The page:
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Greta Thunberg from Sweden. Jonne Sippola / Greenpeace

By Rex Weyler

The world's youth have finally seen and heard enough from the deplorable political process, from compromised delegates, corrupted political appointees, and criminal corporations who sabotage these critical international discussions.

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COP24 President Michal Kurtyka gives the thumbs up to the agreement finalized by negotiators Saturday night. Monika Skolimowska / picture alliance via Getty Images
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Fire in Yellowstone National Park. Mike Lewelling / NPS Climate Change Response

First the good news. A new Reuters/Ipsos poll out Thursday found that 57 percent of U.S. adults think climate change is caused by "human activity" or "mostly human activity"—a stance held by 97 percent or more of actively publishing climate scientists. That's up from the 47 percent in 2012.

The bad news? That implies 43 percent of U.S. adults still have doubts about the global phenomenon, similar to President Donald Trump.

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Greta Thunberg and her father Svante at a press conference during COP24 on Dec. 4. JANEK SKARZYNSKI / AFP / Getty Images

By Andrea Germanos

Greta Thunberg, the 15-year-old Swedish activist, on Wednesday called for a global climate strike. The day of action is set for Friday at "your school" or "anywhere you feel called."

Thunberg, who's made headlines for her now-weekly school strikes to urge her home country to take bold climate action, made the call from Katowice, Poland, where she's attending the COP24 climate talks, now in their second week.

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Protesters clash with riot police on Foch avenue next to the Place de l'Etoile, setting cars ablaze during a Yellow Vest protest on Dec. 1 in Paris. Etienne De Malglaive / Getty Images

By Wenonah Hauter

The images from the streets of Paris over the past weeks are stark and poignant: thousands of angry protesters, largely representing the struggling French working class, resorting to mass civil unrest to express fear and frustration over a proposed new gas tax. For the moment, the protests have been successful. French President Emmanuel Macron backed off the new tax proposal, at least for six months. The popular uprising won, seemingly at the expense of the global fight against climate change and the future wellbeing of our planet.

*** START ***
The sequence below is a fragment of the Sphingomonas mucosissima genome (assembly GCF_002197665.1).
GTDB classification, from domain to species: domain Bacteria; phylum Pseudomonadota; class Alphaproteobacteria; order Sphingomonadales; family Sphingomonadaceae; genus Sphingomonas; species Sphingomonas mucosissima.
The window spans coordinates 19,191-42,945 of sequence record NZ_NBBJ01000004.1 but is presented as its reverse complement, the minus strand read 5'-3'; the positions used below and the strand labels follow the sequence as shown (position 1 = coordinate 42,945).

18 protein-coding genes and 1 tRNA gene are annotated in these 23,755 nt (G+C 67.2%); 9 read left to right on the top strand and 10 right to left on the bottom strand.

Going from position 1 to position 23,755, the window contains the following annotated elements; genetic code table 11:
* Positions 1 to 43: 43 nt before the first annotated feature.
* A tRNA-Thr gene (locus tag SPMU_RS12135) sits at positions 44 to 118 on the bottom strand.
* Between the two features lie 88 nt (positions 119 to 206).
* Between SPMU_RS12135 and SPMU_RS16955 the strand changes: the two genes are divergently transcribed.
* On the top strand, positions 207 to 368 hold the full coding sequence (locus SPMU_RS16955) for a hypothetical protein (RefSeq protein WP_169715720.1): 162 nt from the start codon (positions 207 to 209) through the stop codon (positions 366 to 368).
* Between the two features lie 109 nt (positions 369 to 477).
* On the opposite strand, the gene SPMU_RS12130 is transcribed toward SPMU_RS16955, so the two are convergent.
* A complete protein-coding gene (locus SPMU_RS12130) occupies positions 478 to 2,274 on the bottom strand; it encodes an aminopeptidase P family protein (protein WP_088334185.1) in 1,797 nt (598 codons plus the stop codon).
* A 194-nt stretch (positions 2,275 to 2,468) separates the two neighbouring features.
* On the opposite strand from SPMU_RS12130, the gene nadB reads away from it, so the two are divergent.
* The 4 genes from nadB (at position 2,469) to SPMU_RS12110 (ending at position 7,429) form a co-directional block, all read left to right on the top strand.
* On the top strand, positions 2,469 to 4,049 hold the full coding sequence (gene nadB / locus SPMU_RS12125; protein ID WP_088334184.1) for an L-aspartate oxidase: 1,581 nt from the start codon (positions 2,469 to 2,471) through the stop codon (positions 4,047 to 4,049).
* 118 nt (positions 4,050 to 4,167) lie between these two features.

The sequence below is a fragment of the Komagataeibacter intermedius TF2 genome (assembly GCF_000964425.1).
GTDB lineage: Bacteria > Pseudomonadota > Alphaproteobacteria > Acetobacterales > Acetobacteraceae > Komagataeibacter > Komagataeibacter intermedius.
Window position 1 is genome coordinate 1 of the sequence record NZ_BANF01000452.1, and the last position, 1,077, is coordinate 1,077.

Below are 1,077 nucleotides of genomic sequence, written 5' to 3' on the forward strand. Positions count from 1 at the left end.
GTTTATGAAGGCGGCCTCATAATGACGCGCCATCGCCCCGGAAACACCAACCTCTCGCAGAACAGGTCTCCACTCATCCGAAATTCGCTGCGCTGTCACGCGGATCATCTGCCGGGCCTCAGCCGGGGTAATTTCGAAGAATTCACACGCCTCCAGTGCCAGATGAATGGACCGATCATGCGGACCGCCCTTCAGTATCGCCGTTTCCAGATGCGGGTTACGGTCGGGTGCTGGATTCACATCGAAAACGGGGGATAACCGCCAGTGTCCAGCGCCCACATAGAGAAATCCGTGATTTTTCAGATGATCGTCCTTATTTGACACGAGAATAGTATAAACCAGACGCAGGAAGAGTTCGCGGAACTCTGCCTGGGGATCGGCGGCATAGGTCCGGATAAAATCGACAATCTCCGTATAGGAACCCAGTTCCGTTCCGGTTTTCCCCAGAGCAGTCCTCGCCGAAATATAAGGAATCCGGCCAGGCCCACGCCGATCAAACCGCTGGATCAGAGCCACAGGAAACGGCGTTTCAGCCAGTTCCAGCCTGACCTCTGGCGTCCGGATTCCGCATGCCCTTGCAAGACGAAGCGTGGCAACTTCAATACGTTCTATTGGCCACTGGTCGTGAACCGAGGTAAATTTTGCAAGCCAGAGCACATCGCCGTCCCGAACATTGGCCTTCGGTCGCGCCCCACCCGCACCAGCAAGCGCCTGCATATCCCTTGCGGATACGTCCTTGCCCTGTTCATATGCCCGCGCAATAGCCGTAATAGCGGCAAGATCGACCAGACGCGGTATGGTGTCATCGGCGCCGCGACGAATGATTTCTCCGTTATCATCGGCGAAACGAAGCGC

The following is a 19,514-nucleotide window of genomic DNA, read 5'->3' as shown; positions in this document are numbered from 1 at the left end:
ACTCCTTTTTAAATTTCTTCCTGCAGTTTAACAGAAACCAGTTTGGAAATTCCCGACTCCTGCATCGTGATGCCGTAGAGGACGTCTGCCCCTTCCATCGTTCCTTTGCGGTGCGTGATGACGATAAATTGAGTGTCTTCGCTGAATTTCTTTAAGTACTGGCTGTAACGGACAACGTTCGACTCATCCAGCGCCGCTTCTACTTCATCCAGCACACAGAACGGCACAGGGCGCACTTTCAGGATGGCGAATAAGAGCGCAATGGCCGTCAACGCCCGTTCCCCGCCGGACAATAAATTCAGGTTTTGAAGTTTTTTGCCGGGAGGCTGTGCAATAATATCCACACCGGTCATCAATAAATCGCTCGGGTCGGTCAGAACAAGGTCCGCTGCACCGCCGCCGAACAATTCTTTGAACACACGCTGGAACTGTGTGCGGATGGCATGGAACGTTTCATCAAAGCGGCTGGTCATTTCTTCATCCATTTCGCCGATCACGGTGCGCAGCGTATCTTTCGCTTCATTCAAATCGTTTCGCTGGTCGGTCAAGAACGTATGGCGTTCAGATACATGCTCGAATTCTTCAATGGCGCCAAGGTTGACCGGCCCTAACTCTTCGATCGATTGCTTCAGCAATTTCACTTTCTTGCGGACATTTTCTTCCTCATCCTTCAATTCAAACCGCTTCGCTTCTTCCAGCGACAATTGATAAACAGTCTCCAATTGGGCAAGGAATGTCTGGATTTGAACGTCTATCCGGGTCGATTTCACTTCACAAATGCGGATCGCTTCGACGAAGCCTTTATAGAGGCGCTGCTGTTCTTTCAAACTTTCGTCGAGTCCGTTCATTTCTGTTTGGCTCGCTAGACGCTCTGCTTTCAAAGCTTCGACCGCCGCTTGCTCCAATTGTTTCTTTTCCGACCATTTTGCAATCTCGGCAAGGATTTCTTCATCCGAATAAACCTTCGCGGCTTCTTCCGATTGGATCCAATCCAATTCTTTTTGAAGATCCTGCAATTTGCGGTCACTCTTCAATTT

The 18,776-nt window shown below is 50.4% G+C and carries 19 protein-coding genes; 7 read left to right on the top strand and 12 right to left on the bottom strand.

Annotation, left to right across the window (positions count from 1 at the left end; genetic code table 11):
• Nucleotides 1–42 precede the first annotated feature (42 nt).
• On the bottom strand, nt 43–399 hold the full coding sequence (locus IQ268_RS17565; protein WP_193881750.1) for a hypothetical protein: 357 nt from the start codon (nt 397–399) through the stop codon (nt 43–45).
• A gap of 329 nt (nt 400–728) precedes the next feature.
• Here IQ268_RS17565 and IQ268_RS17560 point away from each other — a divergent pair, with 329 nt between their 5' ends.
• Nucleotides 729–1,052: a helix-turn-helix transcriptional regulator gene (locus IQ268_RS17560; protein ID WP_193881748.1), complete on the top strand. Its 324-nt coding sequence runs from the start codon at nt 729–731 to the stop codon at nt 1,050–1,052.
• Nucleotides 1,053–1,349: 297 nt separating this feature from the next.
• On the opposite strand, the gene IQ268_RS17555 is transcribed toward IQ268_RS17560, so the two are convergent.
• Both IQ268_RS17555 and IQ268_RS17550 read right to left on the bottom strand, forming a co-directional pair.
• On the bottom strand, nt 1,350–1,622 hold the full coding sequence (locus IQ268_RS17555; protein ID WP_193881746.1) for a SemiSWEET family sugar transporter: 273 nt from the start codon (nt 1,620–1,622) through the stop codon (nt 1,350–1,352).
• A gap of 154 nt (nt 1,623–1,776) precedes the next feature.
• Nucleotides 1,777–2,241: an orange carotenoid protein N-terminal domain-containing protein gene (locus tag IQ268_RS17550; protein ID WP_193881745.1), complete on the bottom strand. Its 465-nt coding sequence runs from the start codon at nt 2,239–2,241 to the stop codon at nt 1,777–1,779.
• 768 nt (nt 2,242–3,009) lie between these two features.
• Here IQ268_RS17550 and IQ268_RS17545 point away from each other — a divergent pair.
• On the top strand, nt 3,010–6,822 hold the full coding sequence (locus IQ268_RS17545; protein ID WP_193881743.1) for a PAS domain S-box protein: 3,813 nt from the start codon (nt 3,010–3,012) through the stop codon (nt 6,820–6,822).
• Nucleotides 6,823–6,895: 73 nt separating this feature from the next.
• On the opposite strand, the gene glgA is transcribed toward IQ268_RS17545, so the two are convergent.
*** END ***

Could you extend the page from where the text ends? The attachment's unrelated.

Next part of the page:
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The Russia pavilion at the COP24 conference in Katowice, Poland. Beata Zawrzel / NurPhoto via Getty Images

The U.S. has thrown its hat in the ring with three other fossil-fuel friendly nations to block the COP24 talks from "welcoming" the landmark Intergovernmental Panel on Climate Change (IPCC) report that warned that we must reduce greenhouse gas emissions to 45 percent of 2010 levels by 2030 in order to limit warming to 1.5 degrees Celsius above pre-industrial levels, BBC News reported.

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A newly built Chinese state-owned coal fired power plant on Feb. 7, 2017. Kevin Frayer / Getty Images AsiaPac

As representatives from around 200 countries approach the end of first week negotiations on implementing the Paris agreement, a major new report underscores the urgency of their work.

The Global Carbon Budget 2018 was published in the journal Earth System Science Data Wednesday with the help of more than 70 authors from 53 research institutions, and the news is not good. After a three year lull in the rise of greenhouse gas emissions, emissions in 2018 are projected to shoot up by more than 2 percent, "a new record high," the report highlights from The Global Carbon Project said.

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A burnt-out car on avenue de la Grande Armée after protests against higher diesel taxes on Dec. 2 in Paris, France. Etienne De Malglaive / Getty Images

French President Emmanuel Macron announced plans Tuesday to suspend an increase in fuel tax in response to growing pressure from protestors. Over the weekend, Macron canceled plans to attend COP24 amidst increasing tension in France.

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Donald Trump announces his decision to withdraw from the Paris agreement on June 1, 2017. Chip Somodevilla / Getty Images

As representatives of around 200 countries kicked off the COP24 meeting in Katowice, Poland this week to develop a rulebook for implementing the Paris agreement, a new study looked at how U.S. President Donald Trump's decision to withdraw has affected the landmark climate accord. The verdict? The so-called 'Trump Effect' has significantly slowed the momentum of global climate action.

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Lunch in the COP24 food court on Dec. 3. Walker Institute / @WalkerInst

New analysis from the Center for Biological Diversity, Farm Forward and Brighter Green Sunday finds that the meat-heavy menu at the United Nations' Framework Convention on Climate Change conference COP24 could contribute more than 4,000 metric tons of greenhouse gases to the climate crisis.

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